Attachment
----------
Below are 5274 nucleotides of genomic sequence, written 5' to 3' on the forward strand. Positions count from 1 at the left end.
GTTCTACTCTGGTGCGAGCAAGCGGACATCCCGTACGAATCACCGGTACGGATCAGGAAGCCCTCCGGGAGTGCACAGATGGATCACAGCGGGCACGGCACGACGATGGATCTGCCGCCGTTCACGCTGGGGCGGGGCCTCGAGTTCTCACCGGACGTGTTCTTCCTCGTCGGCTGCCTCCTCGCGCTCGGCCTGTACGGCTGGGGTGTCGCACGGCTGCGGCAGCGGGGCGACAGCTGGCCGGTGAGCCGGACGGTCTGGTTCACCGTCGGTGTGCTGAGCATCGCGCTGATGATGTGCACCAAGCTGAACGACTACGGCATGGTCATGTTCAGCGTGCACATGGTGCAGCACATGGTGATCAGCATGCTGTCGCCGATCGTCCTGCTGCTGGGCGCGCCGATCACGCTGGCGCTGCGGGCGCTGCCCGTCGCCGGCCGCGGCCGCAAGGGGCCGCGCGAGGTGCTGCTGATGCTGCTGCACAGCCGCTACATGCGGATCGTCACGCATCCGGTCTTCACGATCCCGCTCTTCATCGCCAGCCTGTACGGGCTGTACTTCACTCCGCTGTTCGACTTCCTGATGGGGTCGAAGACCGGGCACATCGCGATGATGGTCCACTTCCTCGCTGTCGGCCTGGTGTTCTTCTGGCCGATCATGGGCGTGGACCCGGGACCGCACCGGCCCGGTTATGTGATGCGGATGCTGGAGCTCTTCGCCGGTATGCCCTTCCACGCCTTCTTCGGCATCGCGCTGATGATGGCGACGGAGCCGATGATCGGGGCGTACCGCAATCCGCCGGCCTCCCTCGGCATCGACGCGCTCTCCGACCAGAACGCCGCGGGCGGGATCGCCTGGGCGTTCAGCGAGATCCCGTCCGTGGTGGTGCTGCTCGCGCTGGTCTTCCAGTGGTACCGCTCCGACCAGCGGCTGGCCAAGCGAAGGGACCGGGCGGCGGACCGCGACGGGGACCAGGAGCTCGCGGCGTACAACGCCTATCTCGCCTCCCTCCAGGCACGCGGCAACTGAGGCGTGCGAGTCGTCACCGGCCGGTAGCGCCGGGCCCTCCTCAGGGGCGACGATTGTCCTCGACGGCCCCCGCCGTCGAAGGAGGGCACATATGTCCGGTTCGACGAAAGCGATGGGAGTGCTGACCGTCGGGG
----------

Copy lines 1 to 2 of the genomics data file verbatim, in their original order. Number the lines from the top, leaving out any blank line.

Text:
Below are 5274 nucleotides of genomic sequence, written 5' to 3' on the forward strand. Positions count from 1 at the left end.
GTTCTACTCTGGTGCGAGCAAGCGGACATCCCGTACGAATCACCGGTACGGATCAGGAAGCCCTCCGGGAGTGCACAGATGGATCACAGCGGGCACGGCACGACGATGGATCTGCCGCCGTTCACGCTGGGGCGGGGCCTCGAGTTCTCACCGGACGTGTTCTTCCTCGTCGGCTGCCTCCTCGCGCTCGGCCTGTACGGCTGGGGTGTCGCACGGCTGCGGCAGCGGGGCGACAGCTGGCCGGTGAGCCGGACGGTCTGGTTCACCGTCGGTGTGCTGAGCATCGCGCTGATGATGTGCACCAAGCTGAACGACTACGGCATGGTCATGTTCAGCGTGCACATGGTGCAGCACATGGTGATCAGCATGCTGTCGCCGATCGTCCTGCTGCTGGGCGCGCCGATCACGCTGGCGCTGCGGGCGCTGCCCGTCGCCGGCCGCGGCCGCAAGGGGCCGCGCGAGGTGCTGCTGATGCTGCTGCACAGCCGCTACATGCGGATCGTCACGCATCCGGTCTTCACGATCCCGCTCTTCATCGCCAGCCTGTACGGGCTGTACTTCACTCCGCTGTTCGACTTCCTGATGGGGTCGAAGACCGGGCACATCGCGATGATGGTCCACTTCCTCGCTGTCGGCCTGGTGTTCTTCTGGCCGATCATGGGCGTGGACCCGGGACCGCACCGGCCCGGTTATGTGATGCGGATGCTGGAGCTCTTCGCCGGTATGCCCTTCCACGCCTTCTTCGGCATCGCGCTGATGATGGCGACGGAGCCGATGATCGGGGCGTACCGCAATCCGCCGGCCTCCCTCGGCATCGACGCGCTCTCCGACCAGAACGCCGCGGGCGGGATCGCCTGGGCGTTCAGCGAGATCCCGTCCGTGGTGGTGCTGCTCGCGCTGGTCTTCCAGTGGTACCGCTCCGACCAGCGGCTGGCCAAGCGAAGGGACCGGGCGGCGGACCGCGACGGGGACCAGGAGCTCGCGGCGTACAACGCCTATCTCGCCTCCCTCCAGGCACGCGGCAACTGAGGCGTGCGAGTCGTCACCGGCCGGTAGCGCCGGGCCCTCCTCAGGGGCGACGATTGTCCTCGACGGCCCCCGCCGTCGAAGGAGGGCACATATGTCCGGTTCGACGAAAGCGATGGGAGTGCTGACCGTCGGGG